One week into a 10 week journey through East and West Africa, initially attending an artist Cooperative in Dar es Salaam, travelling Tanzania and returning to Dar to put up a small show of drawings. I’ll be in Nigeria by invitation for the month of November to participate in the Iwaya Contemporary Art Festival.
Of the 7 kilograms in my backpack, over a quarter of the weight is in a book, Phantom Africa – a 600 + page diary by the writer Michel Leiris, the first English translation (this year) of an 18 month French anthropology expedition begun in 1932 from Dakar to Djibouti. I’ll read and progressively draw through its pages as an ongoing project.
Beginning Leiris’ diary I find a correspondence in the expression of his journey, intertwining an imaginary ‘phantom’ Africa with the real, hectic movement of people and the identities that bind.
I’ve planned this trip a long time , perhaps as long as I have been planning anything. Memories of an early childhood in West Africa in time became unreliable. Stories and images began to replace experience; memories of rememberings are all I had of my early world, fragmented sound and vision, surface rhythms and hyper colour enveloped by ever colonizing stereotypes.
The Africa that Leiris expected with his European imagination was beyond the frontier of reason where the imaginary existed pre-enlightenment. He glimpses it in indigenous custom through the tattered curtain of colonial bureaucracy, and his strength is in holding these apart enabling the reader to feel the space between an imposed framing order and a vernacular expression of ancient African society.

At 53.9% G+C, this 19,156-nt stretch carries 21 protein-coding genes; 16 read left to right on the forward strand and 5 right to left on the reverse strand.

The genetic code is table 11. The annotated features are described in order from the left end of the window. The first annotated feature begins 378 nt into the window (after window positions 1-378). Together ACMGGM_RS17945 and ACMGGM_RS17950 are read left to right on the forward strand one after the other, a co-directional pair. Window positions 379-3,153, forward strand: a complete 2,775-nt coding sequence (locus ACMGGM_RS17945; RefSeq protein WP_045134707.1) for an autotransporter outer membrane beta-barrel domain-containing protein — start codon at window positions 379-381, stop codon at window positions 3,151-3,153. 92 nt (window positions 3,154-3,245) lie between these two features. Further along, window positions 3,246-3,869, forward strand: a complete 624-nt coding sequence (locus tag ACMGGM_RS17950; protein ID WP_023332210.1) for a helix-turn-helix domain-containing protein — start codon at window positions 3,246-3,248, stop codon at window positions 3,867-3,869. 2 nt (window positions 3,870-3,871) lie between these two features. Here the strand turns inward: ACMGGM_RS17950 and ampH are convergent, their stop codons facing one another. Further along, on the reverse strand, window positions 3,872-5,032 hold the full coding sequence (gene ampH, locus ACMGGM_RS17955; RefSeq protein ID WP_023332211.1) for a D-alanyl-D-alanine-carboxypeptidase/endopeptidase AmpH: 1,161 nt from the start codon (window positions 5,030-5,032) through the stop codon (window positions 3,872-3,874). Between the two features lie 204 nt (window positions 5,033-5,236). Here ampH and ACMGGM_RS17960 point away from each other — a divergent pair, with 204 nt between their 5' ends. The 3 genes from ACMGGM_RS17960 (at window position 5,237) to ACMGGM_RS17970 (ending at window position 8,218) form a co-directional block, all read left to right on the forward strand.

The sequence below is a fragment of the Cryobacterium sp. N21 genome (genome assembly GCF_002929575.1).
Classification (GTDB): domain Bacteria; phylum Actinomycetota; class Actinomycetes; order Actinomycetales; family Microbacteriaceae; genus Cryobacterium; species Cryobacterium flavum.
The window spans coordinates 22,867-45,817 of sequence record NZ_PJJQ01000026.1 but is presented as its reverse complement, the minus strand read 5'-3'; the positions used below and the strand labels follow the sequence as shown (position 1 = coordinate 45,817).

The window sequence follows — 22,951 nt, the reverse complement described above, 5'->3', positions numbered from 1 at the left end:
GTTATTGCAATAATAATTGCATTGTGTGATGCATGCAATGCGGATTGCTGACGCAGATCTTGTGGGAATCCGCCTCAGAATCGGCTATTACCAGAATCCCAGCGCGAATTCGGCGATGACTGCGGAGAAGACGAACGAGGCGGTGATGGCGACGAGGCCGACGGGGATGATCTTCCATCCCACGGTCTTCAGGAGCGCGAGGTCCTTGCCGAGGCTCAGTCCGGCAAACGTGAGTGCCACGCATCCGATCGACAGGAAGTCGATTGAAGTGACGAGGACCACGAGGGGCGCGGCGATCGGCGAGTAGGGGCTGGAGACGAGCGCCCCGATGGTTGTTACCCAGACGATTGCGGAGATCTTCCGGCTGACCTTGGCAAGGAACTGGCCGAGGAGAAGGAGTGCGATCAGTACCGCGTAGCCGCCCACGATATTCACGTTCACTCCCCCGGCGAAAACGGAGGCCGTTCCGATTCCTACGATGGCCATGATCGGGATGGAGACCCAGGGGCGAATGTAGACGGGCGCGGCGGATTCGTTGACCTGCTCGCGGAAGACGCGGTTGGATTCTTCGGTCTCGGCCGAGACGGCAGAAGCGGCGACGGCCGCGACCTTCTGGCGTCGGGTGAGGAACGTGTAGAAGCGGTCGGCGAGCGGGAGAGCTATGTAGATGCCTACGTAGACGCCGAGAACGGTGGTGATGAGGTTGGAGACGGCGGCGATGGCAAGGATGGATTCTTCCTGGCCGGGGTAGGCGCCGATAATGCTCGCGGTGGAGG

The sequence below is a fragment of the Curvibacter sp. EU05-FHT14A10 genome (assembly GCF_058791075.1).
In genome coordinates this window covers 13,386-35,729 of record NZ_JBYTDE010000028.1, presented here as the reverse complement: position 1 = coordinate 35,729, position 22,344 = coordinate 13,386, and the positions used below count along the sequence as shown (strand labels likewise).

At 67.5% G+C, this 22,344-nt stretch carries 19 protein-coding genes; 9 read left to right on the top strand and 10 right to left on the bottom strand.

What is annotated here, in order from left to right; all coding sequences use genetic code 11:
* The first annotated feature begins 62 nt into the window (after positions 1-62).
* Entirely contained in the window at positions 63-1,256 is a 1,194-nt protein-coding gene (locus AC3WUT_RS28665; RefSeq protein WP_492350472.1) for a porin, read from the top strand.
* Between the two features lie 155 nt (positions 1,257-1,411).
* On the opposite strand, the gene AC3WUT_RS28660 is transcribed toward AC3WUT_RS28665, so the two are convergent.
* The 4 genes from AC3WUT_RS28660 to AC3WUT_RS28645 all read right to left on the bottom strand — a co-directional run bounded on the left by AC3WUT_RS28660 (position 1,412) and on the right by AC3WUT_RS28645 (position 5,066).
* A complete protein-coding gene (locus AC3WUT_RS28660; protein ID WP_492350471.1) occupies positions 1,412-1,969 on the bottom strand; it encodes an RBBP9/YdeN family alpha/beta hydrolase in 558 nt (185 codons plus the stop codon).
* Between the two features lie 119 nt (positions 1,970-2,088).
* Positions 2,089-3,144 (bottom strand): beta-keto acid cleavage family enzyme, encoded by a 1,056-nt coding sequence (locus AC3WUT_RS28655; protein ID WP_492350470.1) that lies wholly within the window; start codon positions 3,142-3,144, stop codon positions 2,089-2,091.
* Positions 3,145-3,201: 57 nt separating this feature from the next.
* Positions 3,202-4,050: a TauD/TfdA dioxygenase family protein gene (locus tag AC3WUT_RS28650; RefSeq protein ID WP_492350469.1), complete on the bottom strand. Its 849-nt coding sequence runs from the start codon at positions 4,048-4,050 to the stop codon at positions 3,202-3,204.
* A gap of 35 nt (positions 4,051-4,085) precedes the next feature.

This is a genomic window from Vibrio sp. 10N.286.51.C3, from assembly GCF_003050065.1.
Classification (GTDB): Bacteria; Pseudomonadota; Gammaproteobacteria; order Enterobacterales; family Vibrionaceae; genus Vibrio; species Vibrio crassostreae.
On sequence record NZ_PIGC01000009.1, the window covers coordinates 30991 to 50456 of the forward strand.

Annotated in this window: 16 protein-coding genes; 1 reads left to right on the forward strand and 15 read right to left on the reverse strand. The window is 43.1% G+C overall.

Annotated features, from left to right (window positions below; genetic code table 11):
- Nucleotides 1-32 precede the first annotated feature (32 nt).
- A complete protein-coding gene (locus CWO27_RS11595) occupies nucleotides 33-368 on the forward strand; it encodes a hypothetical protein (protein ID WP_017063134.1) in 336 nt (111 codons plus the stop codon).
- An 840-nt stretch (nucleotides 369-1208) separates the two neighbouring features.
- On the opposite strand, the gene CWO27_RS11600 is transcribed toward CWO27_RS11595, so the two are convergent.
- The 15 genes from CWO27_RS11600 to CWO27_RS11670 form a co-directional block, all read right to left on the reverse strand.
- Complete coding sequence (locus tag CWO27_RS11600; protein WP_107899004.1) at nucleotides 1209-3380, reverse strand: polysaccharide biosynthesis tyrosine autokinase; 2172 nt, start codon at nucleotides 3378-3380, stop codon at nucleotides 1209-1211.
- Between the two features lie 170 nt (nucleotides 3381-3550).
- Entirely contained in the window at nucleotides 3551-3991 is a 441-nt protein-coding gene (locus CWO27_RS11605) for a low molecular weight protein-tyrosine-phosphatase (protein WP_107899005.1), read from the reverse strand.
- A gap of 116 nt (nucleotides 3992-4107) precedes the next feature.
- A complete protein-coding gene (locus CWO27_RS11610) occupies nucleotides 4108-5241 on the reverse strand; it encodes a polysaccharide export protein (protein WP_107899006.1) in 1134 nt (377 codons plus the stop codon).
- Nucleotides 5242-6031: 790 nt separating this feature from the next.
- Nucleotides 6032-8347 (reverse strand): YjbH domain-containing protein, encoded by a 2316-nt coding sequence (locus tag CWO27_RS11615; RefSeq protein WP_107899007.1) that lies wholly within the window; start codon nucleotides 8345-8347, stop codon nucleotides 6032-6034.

In the week I’ve been at the Nafasi Art SpaceI’ve spent most of my time drawing different people doing what they do – Loom weaver, dancer, musician, painter, video editor, journalist. This array of activities highlights the inclusiveness of the space running from traditional craft and peformance to contemporary technology.
More than 120 ethnic groups are included within the territory of Tanzania. In the 70s the government instilled a sense of nationhood by encouraging members of each group to move to different parts of the country. Equal representation of ethnicity accounts for the relative harmony in Tanzania in contrast to the ethnic battles seen in neighbouring states. It’s also why traditional performance and craft which are central to ethnic identity are politically alive and keenly supported in contemporary culture.
If you walk out of the Nafasi gates at night onto a dark dirt road there’s a gradual transformation to the glow and clang of approaching industrial factories. Near the traffic of Soldering Road is a massing of people whose silhouettes dart quickly and pack densely in the unlit intersection. Off-shift from the steelworks, the candle-making and tissue factories, cleaned and dressed before the relief and excitement of social play, some hours caught before sleep opens its doors to a dreamworld in the confines of the on-site dormitory.